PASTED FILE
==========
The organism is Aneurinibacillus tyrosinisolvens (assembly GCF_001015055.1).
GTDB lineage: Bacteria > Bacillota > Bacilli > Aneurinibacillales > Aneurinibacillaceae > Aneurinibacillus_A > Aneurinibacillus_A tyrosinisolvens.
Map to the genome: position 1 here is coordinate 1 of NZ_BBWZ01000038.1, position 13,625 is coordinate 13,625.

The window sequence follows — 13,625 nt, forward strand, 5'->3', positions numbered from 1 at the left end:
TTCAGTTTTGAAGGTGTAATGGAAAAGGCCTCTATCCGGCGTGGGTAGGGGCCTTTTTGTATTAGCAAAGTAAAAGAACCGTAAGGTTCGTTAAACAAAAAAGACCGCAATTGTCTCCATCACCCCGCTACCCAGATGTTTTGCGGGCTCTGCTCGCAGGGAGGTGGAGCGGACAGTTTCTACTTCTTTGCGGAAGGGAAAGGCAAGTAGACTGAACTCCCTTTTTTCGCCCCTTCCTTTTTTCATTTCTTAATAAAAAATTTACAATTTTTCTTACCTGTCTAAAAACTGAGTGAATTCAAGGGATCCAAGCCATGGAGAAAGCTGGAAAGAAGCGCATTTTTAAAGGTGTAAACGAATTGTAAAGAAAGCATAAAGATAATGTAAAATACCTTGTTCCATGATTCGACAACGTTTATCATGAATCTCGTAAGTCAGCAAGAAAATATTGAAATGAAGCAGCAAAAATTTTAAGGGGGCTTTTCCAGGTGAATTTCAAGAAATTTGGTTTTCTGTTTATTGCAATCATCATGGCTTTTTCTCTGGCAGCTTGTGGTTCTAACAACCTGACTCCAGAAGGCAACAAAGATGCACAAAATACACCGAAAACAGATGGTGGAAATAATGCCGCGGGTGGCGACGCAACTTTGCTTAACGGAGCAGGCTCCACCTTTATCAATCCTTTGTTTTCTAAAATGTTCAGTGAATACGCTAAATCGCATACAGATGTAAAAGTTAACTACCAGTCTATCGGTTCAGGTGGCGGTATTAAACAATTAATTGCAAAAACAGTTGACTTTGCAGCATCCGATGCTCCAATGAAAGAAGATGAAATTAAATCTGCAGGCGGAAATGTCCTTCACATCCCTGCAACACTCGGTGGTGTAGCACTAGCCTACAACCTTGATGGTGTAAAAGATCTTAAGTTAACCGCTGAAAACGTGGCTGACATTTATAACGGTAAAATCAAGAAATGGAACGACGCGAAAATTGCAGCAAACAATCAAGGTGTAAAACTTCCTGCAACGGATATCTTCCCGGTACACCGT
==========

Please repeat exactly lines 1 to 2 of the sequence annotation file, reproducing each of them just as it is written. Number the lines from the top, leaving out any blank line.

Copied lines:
The organism is Aneurinibacillus tyrosinisolvens (assembly GCF_001015055.1).
GTDB lineage: Bacteria > Bacillota > Bacilli > Aneurinibacillales > Aneurinibacillaceae > Aneurinibacillus_A > Aneurinibacillus_A tyrosinisolvens.